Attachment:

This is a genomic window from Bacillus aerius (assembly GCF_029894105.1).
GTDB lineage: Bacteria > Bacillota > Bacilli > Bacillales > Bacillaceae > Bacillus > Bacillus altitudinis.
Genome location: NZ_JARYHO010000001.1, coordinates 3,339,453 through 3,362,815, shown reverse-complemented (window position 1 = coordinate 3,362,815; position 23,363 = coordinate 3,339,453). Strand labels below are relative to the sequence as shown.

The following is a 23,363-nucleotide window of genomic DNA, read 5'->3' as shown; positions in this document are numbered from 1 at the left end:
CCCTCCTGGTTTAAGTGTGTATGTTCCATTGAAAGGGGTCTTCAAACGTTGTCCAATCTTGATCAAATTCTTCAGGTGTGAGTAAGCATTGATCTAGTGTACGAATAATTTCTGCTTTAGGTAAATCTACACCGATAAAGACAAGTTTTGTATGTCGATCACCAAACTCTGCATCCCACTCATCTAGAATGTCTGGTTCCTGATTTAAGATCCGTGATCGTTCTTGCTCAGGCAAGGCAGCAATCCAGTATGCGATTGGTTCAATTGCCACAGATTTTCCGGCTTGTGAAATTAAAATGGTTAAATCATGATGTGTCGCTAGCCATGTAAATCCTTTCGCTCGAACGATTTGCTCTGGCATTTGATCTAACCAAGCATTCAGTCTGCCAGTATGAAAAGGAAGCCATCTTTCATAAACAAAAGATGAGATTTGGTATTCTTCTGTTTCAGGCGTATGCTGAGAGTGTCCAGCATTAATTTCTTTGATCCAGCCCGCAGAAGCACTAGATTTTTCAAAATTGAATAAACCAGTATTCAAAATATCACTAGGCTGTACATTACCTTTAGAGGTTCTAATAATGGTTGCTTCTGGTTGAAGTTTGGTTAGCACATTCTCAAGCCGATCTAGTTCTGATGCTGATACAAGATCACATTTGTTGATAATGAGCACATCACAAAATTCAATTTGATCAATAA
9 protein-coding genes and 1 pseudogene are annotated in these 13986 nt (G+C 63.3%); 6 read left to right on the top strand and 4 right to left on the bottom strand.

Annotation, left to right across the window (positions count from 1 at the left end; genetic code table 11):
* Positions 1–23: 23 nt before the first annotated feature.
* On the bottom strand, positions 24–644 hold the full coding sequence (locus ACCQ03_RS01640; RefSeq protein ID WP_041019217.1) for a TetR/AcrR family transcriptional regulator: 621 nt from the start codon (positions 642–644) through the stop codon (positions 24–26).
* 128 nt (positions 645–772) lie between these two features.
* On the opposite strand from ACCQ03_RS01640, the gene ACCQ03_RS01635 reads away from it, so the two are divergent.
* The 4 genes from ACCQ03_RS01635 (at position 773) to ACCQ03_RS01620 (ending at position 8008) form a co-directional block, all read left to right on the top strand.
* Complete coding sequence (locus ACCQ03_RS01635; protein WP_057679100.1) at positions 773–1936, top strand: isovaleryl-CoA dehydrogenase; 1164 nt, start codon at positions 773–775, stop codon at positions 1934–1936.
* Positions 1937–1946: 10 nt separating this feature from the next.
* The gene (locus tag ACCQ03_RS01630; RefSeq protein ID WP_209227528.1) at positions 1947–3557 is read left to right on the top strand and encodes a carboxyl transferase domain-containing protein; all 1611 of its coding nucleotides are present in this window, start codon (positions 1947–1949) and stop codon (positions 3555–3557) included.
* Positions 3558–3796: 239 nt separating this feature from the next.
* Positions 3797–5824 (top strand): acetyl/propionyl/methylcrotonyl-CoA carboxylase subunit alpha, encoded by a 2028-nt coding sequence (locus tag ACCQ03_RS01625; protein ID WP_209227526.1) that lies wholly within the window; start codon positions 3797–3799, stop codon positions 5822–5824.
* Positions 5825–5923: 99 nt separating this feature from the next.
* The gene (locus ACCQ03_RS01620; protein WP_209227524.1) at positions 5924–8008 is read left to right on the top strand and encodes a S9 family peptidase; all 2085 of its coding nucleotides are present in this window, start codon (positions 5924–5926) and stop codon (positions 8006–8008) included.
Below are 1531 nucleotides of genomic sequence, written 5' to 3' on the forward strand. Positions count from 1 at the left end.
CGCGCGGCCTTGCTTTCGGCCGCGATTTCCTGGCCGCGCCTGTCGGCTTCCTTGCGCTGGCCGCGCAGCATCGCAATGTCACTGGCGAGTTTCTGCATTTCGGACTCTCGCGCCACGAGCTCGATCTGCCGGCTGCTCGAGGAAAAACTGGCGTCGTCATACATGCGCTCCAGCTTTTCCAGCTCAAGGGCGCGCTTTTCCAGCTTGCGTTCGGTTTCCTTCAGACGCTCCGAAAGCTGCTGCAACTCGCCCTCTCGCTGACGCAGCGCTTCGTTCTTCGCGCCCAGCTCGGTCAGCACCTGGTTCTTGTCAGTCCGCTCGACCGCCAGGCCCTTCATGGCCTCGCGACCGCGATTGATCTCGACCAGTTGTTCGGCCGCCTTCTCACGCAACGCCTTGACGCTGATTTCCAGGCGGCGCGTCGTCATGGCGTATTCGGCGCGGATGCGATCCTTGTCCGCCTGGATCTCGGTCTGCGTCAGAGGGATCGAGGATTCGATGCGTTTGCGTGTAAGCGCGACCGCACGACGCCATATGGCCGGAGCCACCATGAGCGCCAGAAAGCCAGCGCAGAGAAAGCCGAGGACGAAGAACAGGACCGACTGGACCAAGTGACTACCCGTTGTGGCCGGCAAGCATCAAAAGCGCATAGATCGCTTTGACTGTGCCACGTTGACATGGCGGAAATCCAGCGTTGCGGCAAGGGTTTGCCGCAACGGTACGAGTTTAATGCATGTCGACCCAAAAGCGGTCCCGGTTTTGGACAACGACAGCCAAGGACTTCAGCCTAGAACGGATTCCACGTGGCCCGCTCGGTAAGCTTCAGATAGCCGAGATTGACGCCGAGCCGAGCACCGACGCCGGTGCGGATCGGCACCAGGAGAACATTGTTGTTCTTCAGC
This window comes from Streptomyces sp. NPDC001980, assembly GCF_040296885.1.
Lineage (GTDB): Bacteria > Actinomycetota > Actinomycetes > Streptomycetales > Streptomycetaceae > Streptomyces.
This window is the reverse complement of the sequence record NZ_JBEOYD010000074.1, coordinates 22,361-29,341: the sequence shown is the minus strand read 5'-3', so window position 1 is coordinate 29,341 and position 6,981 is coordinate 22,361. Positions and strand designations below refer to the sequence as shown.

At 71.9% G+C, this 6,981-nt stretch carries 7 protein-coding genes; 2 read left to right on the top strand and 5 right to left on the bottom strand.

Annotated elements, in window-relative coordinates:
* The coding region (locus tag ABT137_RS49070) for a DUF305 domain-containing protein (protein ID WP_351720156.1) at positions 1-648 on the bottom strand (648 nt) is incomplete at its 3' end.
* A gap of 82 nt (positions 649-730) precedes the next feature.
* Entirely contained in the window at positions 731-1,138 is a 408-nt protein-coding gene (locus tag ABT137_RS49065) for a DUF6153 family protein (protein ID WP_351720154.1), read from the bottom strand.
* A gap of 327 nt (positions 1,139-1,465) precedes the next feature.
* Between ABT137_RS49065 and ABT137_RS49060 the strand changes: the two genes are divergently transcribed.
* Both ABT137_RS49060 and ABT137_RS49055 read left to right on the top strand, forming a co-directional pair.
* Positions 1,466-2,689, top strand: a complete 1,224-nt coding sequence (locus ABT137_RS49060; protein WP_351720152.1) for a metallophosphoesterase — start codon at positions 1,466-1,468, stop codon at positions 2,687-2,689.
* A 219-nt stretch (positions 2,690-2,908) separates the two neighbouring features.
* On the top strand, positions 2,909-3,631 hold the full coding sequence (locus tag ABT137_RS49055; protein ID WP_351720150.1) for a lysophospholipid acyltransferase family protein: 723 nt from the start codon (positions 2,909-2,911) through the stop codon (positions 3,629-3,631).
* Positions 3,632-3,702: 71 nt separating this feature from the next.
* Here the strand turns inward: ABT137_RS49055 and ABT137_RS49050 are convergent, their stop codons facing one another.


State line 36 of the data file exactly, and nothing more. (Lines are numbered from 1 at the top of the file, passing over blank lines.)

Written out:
* Positions 3,632-3,702: 71 nt separating this feature from the next.